African migrations: ­opportunity not crisis

Issues discussed highlight the need for robust data and informed policy to manage mobility and spur economic development.

14 April 2019 | Africa

Ibrahim Governance Weekend

Debating and discussing African migrations, youth and jobs, the 2019 Ibrahim Governance Weekend, held in Abidjan last week, heard that the global view of African migrations urgently needs to be reset since distorted data leads to inadequate policies. African migrations present an opportunity for both the continent and the world, and yet today this topic triggers an emotional reaction and is generally misunderstood.

Driven by the need for jobs and economic opportunity, most African migrations begin and end on the continent. Their arrival in host countries is welcomed, with many Africans saying they would like more migrants in their country.

Mo Ibrahim, chairman of the Mo Ibrahim Foundation, said: “Migration in Africa and around the world, is largely about aspiration, not desperation. Africans leaving their home countries are looking for the chance to work and contribute to their host countries. African governments should welcome migrants while ensuring that their own citizens have the education and economic opportunities they deserve. Now is the time to take action before it's too late for our young people.”

Young leaders

The Ibrahim Forum brings together a coalition of African and global leaders to discuss an issue that is critical to the continent's future. The first session – Setting the picture right on African migrations – explored African perspectives on migration, highlighting that human mobility is not a recent phenomenon but a dynamic that has contributed to progress over many centuries. According to former Liberian president, 2017 Ibrahim Laureate and Chairperson of the High-Level Panel on International Migration in Africa Ellen Johnson Sirleaf, “In recent times, there has been a lot of movement of young Africans in search of opportunity. This has created a fear and a very emotional response.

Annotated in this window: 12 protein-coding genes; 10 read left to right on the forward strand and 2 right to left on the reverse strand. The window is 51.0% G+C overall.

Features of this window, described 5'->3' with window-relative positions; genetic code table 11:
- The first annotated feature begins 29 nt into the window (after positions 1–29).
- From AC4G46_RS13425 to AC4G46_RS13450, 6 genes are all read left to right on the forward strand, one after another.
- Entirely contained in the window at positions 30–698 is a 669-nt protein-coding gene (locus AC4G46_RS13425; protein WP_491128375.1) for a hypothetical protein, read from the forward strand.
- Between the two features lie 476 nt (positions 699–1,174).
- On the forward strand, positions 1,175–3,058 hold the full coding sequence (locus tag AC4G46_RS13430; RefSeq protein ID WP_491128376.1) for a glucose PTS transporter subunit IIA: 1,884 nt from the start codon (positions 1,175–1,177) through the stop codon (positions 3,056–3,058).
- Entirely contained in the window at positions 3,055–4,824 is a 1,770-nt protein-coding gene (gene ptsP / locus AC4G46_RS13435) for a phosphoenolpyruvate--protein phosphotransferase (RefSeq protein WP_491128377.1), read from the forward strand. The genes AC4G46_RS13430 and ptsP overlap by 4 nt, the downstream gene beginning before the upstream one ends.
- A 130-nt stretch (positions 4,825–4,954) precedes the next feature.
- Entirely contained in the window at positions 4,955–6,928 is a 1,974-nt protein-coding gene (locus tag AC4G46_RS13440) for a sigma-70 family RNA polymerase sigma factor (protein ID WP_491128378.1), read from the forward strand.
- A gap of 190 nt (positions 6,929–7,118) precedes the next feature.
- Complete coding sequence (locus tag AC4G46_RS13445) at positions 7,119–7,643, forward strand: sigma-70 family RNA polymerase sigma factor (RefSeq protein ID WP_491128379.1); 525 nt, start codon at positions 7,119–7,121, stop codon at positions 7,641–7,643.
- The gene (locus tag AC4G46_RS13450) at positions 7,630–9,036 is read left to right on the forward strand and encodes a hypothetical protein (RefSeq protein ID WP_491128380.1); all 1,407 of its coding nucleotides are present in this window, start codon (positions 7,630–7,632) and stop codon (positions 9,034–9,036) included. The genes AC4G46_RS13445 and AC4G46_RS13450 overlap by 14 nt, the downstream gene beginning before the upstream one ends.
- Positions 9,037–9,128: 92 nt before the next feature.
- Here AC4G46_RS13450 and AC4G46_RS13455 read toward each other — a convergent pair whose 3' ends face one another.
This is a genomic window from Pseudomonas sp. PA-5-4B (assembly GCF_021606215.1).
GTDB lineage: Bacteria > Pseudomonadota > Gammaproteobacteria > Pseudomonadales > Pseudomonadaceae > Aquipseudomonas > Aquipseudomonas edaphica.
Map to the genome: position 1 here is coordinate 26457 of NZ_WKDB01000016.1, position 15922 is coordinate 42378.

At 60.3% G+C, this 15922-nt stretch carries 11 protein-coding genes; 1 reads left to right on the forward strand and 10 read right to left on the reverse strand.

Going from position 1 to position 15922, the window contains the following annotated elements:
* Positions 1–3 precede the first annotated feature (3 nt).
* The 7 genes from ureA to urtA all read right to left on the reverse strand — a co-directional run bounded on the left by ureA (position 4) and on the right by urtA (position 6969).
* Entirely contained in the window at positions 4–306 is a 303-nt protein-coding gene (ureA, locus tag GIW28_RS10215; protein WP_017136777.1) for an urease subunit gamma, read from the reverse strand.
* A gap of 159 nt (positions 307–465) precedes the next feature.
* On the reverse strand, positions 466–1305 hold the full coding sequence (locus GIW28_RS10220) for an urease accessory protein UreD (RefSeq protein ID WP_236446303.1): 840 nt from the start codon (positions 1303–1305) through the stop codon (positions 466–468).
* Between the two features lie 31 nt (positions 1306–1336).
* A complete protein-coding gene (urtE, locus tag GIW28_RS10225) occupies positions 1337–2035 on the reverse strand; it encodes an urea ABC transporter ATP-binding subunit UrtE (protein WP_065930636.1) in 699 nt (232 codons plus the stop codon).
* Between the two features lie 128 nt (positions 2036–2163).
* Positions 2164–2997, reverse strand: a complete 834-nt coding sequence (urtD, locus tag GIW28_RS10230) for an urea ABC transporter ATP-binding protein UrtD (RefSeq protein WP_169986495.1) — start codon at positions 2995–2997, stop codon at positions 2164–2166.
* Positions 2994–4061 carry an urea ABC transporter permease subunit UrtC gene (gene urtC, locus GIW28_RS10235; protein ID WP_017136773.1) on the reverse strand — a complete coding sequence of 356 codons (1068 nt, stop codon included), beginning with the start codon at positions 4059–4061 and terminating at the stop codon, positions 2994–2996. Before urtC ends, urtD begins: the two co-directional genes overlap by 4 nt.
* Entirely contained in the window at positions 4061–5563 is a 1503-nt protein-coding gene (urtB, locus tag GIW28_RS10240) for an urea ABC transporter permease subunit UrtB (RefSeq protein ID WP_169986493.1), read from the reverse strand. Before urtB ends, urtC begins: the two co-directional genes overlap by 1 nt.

But there is no migrant crisis. The majority of those who cross borders do so legally; they carry with them capital, knowledge, skills, technology; they pay taxes; and they form a sizeable part of the GDP of their host countries.”

Vera Songwe, executive secretary of the United Nations Economic Commission for Africa, said that a lack of economic opportunity drives Africans to leave their home countries: “Eighty percent of Africans migrating say they are doing do because they don't have jobs, because our countries don't have the right business or policy environments.”

Jobless growth

In the second session – The African youth bulge confronted by jobless growth – panellists discussed current and future challenges of the African job market.

Former Prime Minister of Ethiopia, Hailemariam Desalegn Boshe, said that the youth are deeply dissatisfied. “They feel economically, socially and politically marginalised. African leaders and civil society should address these issues with a sense of urgency. Let's look at the education and skills that our young people actually need, focussing on what is necessary for the current economic situation in Africa.”